Easy come, easy go? On crowdfunding and the wisdom of crowds

by Simon Murdoch

Easyproperty has launched on Crowdcube at a crazy price. If successful Crowdcube investors would invest £1m for a tiny 1.5% of the business, resulting in a post money valuation of £66m.

Stelios Haji-Iannou of Easygroup fame is lending his name to the business but it’s not clear what his involvement will be beyond licensing the brand name.

stelios_2012732bPhoto from Daily Telegraph article


We have noticed that credible founders can quickly raise surprisingly large amounts on equity crowd funding platforms e.g. Kevin McCloud with Hab Housing  and sometimes these are at surprising valuations but Easyproperty is the most surprising to me.

I had thought that the wisdom of crowds was working as the deal had only received pledges for £50,000 of the £1m by this Wednesday and the forum in Crowdcube was alive with posts asking whether the equity on offer was meant to say 15% rather than 1.5%. (The company replied saying 1.5% and £66m post money valuation are correct)

One investor asked repeatedly what their £2000 investment would be worth if the company sold for £1 billion (the approximate valuation of Zoopla after 7 years and an IPO). Unfortunately the company replied incorrectly saying 20x. But buyer beware! If the company never raised any more money and didn’t issue any more share options to staff than currently expected and didn’t ever issue shares in return for partnership deals and had no equity based mergers, then the return would be 15x, but those caveats are very unlikely to transpire.

For example, I was an angel investor in Zoopla from the first angel round, and there were several rounds of finance and several equity based mergers and partnership deals. The multiple from the first angel round was more than 15x which is great of course, but that’s because the first round valuation was way way less than £66m.

When we as a professional VC investor assess a deal we think about three main things:

  1. is this a great market which is ready for disruption in the way proposed?
  2. is this a great business with a great team with a good shot at becoming the market leader?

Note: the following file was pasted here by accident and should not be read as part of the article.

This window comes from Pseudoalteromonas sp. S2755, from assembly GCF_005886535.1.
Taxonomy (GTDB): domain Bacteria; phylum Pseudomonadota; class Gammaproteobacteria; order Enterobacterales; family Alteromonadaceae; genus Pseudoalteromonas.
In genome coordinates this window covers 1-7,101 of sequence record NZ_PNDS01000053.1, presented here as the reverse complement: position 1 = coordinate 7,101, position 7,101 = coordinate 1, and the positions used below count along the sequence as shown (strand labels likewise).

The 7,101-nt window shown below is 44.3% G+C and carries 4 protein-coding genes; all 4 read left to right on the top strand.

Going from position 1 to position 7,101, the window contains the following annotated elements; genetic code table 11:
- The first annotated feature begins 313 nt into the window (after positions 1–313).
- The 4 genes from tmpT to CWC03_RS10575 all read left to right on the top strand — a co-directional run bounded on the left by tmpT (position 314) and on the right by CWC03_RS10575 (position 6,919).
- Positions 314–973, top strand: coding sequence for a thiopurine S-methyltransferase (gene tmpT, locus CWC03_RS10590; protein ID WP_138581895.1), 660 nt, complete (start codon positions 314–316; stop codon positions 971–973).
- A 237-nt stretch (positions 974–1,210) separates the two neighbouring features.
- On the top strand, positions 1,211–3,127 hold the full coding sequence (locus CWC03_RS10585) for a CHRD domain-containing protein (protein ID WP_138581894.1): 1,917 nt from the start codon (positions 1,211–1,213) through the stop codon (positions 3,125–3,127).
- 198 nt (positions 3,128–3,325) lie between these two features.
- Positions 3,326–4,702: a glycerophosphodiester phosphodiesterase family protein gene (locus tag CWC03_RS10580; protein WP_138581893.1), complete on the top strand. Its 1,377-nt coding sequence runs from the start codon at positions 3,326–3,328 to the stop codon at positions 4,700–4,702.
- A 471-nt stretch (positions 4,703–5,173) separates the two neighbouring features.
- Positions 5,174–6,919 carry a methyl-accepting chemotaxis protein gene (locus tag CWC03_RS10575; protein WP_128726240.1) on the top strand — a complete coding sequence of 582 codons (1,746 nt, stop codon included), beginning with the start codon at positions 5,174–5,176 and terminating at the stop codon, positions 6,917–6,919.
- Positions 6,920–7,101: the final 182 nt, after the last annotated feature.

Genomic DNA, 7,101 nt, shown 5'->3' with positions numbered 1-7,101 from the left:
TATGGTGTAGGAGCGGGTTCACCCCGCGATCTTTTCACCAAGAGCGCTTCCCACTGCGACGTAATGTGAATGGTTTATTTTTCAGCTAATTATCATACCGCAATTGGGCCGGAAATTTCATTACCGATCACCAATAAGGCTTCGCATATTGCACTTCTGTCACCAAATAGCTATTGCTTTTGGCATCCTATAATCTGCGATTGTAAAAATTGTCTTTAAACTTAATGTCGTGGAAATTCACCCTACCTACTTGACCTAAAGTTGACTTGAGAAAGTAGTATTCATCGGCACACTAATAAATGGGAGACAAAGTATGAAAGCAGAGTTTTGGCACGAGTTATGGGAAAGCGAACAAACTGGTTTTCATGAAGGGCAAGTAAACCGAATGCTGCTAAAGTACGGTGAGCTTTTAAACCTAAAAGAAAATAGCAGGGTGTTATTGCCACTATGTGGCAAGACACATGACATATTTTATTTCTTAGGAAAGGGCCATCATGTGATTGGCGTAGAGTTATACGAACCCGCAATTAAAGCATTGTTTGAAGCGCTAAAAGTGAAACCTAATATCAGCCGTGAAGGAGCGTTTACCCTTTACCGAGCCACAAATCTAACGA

3. is this a great deal i.e. at a great price and with no funny business in the terms so we would share fairly in the eventual success?

For me, Easyproperty fails most obviously in terms of the deal so we wouldn’t touch this with a bargepole. I also think that it fails the other tests. Although the rental market could be disrupted, as some of the forum posts have pointed out, landlords need the management service and not just tenant finding, and that needs local knowledge not just a national website. Also there’s too little information on the management team so we would question whether they can compete with physical estate agents and online estate agents like Purplebricks on one hand and Zoopla/Rightmove on the other.

Right now, the Crowdcube deal is up to £127,000 of the £1m and it looks feasible that the company will raise its £1m over the next 11 days. The jury is out for me on whether the crowd is acting wisely.


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  • Rob Murray Brown

    Have you any thoughts on the Justpark deal which funded in 3 days yesterday – £1m for 4.75%. Shares issued are class D and have no anti dilution or premeption rights. Venture Index are converting a loan to shares if (now when) the round completes and class D sharholders have no say in when and how much the next round will raise (£70m plus??), or any option to take part – which is bound to dilute Crowdcube investors ( all of them are held as a Crowdcube nominee SH so cannot take independent action) to the point where increases in value are small. Having pointed this out I was removed from the forum.

    • Simon Murdoch

      Crowdcube is doing a great job bringing early stage investing to a wide audience. I agree with you though that terms for angel investors ought to include pre-emption rights, i.e. if there is another round of investment all existing investors should have the right to buy their pro rata amount in that new round. It doesn’t follow though that you should have anti-dilution rights because that invalidates EIS tax advantages. I would encourage all angel investors to lobby Crowdcube to make pre-emption rights part of their standard terms.

      • Or investors could just go to SyndicateRoom, where pre-emption rights are, and always have been, standard terms.

  • Excellent post as I would expect from Simon. It is important to highlight that there are other options out there for the crowd. SyndicateRoom members invest alongside business angels and VCs, enjoying the expertise from experienced investors. Simon and his comments above show just how important this is. Furthermore, SyndicateRoom members get access to the same class of shares and same price per share as the business angels and VCs. For instance, if Simon were to be the lead investor in the deal on SyndicateRoom, our members would get the same class of shares and the same price per share (same valuation) as Simon.

    • Simon Murdoch

      I agree Goncalo that your model is likely to lead to better value deals for angel investors. Angels should compare the deals on all crowdfunding sites. In my view, celebrity backers like Stelios and TV personalities, tend to drive valuations up to untenable levels. The lead angels on Syndicate Room tend to be full time angels who seek a great deal for themselves which others can then follow.


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